It’s been nearly a year since we reported on the case of Doug Burr, a Maine State Prison inmate who spent 22 months in solitary confinement in an 8-by-10-foot cell for reasons that he and his attorney say are still unclear.

Burr exhausted the prison’s internal grievance process with no success, and then he filed an administrative appeal in Kennebec County Superior Court. He’s alleging that the Maine Department of Corrections has continuously violated its own discipline procedures along with his due process rights.

Burr is out of segregation now and awaiting a judge’s decision about whether his case can move forward.

In a visit this time last year, Burr was shackled in a five-point restraint system, seated behind a heavy, glass partition. Burr described his first 10 months of solitary confinement as essentially dead time.

He could only come out of his cell one hour per day. He was entitled to one noncontact visit per week, meaning a visitor could talk to him behind the heavy glass partition while he was in shackles. He could shower three times per week, and he was allowed to possess a single book to read. Meals were served through a slot in his door.

But in a visit last month, Burr’s living conditions had changed. He was no longer restrained. And he was permitted to grant a private, in-person interview without a glass partition.

“So I did 22 months in solitary confinement. Then I was put in a segregated pod from the rest of the population, and I was just released [into the general population] last week,” he said. “It’s quite a transition, to be honest with you. I believe I was a little antisocial before I went down there, but I am definitely antisocial now.”

Burr said he spent just over six months in what’s known as the Structured Living Unit. It’s a little less restrictive than solitary. He was allowed to spend three hours out of his cell and eat meals with four other inmates at a table. And then suddenly, thrust back in general population, Burr said he found himself going from virtual isolation to being surrounded by other prisoners.

Just a few days into this new living situation, Burr said it’s very strange.

“Being around a lot of people after coming from that experience into a pod with like 84 people and they make you have a roommate,” he said. “That whole time I didn’t have a roommate. I had my own little area. So the transition is like BANG — it’s right in front of your face and you have to deal with it.”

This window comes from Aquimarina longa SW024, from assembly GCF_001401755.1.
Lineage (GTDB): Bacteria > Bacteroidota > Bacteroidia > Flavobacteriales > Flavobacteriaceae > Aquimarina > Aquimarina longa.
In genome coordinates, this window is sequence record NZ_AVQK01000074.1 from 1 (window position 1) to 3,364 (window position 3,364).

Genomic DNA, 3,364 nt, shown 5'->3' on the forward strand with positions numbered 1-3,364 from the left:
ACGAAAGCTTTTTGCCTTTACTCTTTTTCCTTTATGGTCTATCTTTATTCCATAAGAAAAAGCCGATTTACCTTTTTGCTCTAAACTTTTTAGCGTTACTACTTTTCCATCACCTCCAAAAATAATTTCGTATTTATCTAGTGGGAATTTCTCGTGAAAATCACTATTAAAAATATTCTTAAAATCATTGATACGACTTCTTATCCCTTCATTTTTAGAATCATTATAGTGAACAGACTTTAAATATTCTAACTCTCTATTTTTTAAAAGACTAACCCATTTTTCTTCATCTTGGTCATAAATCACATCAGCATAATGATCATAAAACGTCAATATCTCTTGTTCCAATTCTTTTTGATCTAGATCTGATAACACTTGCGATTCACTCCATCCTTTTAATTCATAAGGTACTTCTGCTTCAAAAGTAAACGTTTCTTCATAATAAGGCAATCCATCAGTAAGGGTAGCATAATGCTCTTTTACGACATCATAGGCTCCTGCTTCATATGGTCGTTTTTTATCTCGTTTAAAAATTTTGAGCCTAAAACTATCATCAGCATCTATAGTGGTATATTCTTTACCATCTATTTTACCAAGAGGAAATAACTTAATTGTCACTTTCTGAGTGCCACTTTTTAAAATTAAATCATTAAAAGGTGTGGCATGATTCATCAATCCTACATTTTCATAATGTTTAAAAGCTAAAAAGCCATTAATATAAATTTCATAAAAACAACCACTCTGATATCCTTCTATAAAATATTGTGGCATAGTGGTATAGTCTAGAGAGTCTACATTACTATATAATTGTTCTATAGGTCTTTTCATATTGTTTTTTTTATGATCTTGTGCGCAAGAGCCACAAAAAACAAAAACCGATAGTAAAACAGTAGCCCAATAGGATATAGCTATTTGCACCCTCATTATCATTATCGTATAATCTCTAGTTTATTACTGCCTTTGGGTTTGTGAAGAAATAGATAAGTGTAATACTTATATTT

Burr has served just over 20 years of a 60-year sentence for murder. He has never been violent in prison or had any disciplinary problems until June 2014, when prison officials accused him of drug trafficking.

But Burr said the allegations were vague. He and his attorney, Eric Mehnert, said there was never any evidence to justify being written up, let alone left in solitary confinement.

“My paperwork says ‘the possibility to attempt to traffic’ is why I’m down there, and that’s unheard of. The whole time that I was down there I was watching people get caught with drugs and taken down to segregation, down there for a week and then released to population. I didn’t get caught with anything. I didn’t hurt nobody,” he said. “There was no evidence, and they kept me down there for two years.”

The Department of Corrections has declined to discuss Burr’s case because of the pending appeal. But after Burr filed his complaint with the court, Mehnert said he got a notice from the attorney general’s office agreeing that there was no proof that Burr tried to smuggle contraband.

The attorney general, on behalf of the Department of Corrections, even agreed to expunge Burr’s disciplinary record, restore 20 days of lost good time and give him back a $100 fine he paid. But then nothing happened. Not only did Burr remain in segregation, but his wife was prohibited from visiting him at all for about 18 months.

In an interview last year, former Deputy Corrections Commissioner Rodney Bouffard said a person has to work pretty hard to be put in segregation and then demonstrate he’s ready to come out.

“People will ask how long are they going to be down there. It is not about doing time. It’s about participating in the programs that you’ve been assigned to participate in. It’s about demonstrating the skills that you need to demonstrate so we can be assured that when we put you back in general population you’re not going to present the health and safety risk that you presented prior to being committed to the ACU,” he said.

Burr said he completed every self-improvement course the prison gave him. But this past May, after a prison review board again refused to change his status, Burr appealed to Department of Corrections Commissioner Joseph Fitzpatrick. Not long after that, Burr was informed that the commissioner was releasing him from solitary confinement.

“I understand I’m in prison. That doesn’t justify anything. I mean there’s still certain rights I believe I still have. And I feel like they were violated in this case,” he said. “I am just a little bit relieved — since I’m out of there I have had contact visits with my parents and my wife, which is the most important thing to me. It’s a little relief that I can hug my mom.”

During his time in solitary, Burr completed a bachelor’s degree in liberal studies that he’d been working on for a decade.

A judge is expected to rule anytime about whether his appeal can move forward.

This article appears through a media partnership with Maine Public.